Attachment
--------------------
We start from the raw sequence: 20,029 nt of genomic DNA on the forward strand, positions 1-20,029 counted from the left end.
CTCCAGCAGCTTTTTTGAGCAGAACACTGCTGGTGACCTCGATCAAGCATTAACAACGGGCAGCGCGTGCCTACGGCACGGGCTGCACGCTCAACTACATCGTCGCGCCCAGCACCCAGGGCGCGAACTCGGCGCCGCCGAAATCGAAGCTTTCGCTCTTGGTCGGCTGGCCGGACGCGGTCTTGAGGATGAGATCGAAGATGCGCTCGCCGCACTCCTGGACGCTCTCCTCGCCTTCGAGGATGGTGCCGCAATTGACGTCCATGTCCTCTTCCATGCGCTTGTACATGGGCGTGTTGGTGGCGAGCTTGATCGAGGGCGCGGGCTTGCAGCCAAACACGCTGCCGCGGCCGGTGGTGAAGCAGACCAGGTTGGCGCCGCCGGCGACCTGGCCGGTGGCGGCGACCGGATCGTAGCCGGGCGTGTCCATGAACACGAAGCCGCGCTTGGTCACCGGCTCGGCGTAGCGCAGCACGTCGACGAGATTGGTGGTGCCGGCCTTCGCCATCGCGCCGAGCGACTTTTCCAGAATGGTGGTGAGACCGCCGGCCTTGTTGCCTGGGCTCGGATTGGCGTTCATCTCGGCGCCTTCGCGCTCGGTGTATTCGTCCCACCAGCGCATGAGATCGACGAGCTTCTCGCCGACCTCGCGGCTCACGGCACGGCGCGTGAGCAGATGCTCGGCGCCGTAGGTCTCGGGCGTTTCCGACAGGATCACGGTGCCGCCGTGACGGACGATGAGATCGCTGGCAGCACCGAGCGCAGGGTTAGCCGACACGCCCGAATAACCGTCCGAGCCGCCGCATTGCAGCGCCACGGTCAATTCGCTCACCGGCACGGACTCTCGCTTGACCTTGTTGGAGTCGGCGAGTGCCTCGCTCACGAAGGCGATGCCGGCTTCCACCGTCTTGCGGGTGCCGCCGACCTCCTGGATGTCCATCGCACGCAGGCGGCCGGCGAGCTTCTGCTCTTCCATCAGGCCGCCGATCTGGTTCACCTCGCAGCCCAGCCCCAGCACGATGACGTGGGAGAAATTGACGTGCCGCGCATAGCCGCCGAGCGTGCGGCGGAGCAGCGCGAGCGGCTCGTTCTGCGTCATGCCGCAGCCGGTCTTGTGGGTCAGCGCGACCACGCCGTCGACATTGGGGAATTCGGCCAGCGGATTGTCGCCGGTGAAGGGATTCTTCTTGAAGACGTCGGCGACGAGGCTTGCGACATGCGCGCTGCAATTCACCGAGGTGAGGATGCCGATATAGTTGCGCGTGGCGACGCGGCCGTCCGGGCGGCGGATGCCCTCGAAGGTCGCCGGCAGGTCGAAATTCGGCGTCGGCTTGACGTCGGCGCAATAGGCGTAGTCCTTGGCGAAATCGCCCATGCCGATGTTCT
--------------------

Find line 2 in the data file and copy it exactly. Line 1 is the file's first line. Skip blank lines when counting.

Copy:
CTCCAGCAGCTTTTTTGAGCAGAACACTGCTGGTGACCTCGATCAAGCATTAACAACGGGCAGCGCGTGCCTACGGCACGGGCTGCACGCTCAACTACATCGTCGCGCCCAGCACCCAGGGCGCGAACTCGGCGCCGCCGAAATCGAAGCTTTCGCTCTTGGTCGGCTGGCCGGACGCGGTCTTGAGGATGAGATCGAAGATGCGCTCGCCGCACTCCTGGACGCTCTCCTCGCCTTCGAGGATGGTGCCGCAATTGACGTCCATGTCCTCTTCCATGCGCTTGTACATGGGCGTGTTGGTGGCGAGCTTGATCGAGGGCGCGGGCTTGCAGCCAAACACGCTGCCGCGGCCGGTGGTGAAGCAGACCAGGTTGGCGCCGCCGGCGACCTGGCCGGTGGCGGCGACCGGATCGTAGCCGGGCGTGTCCATGAACACGAAGCCGCGCTTGGTCACCGGCTCGGCGTAGCGCAGCACGTCGACGAGATTGGTGGTGCCGGCCTTCGCCATCGCGCCGAGCGACTTTTCCAGAATGGTGGTGAGACCGCCGGCCTTGTTGCCTGGGCTCGGATTGGCGTTCATCTCGGCGCCTTCGCGCTCGGTGTATTCGTCCCACCAGCGCATGAGATCGACGAGCTTCTCGCCGACCTCGCGGCTCACGGCACGGCGCGTGAGCAGATGCTCGGCGCCGTAGGTCTCGGGCGTTTCCGACAGGATCACGGTGCCGCCGTGACGGACGATGAGATCGCTGGCAGCACCGAGCGCAGGGTTAGCCGACACGCCCGAATAACCGTCCGAGCCGCCGCATTGCAGCGCCACGGTCAATTCGCTCACCGGCACGGACTCTCGCTTGACCTTGTTGGAGTCGGCGAGTGCCTCGCTCACGAAGGCGATGCCGGCTTCCACCGTCTTGCGGGTGCCGCCGACCTCCTGGATGTCCATCGCACGCAGGCGGCCGGCGAGCTTCTGCTCTTCCATCAGGCCGCCGATCTGGTTCACCTCGCAGCCCAGCCCCAGCACGATGACGTGGGAGAAATTGACGTGCCGCGCATAGCCGCCGAGCGTGCGGCGGAGCAGCGCGAGCGGCTCGTTCTGCGTCATGCCGCAGCCGGTCTTGTGGGTCAGCGCGACCACGCCGTCGACATTGGGGAATTCGGCCAGCGGATTGTCGCCGGTGAAGGGATTCTTCTTGAAGACGTCGGCGACGAGGCTTGCGACATGCGCGCTGCAATTCACCGAGGTGAGGATGCCGATATAGTTGCGCGTGGCGACGCGGCCGTCCGGGCGGCGGATGCCCTCGAAGGTCGCCGGCAGGTCGAAATTCGGCGTCGGCTTGACGTCGGCGCAATAGGCGTAGTCCTTGGCGAAATCGCCCATGCCGATGTTCT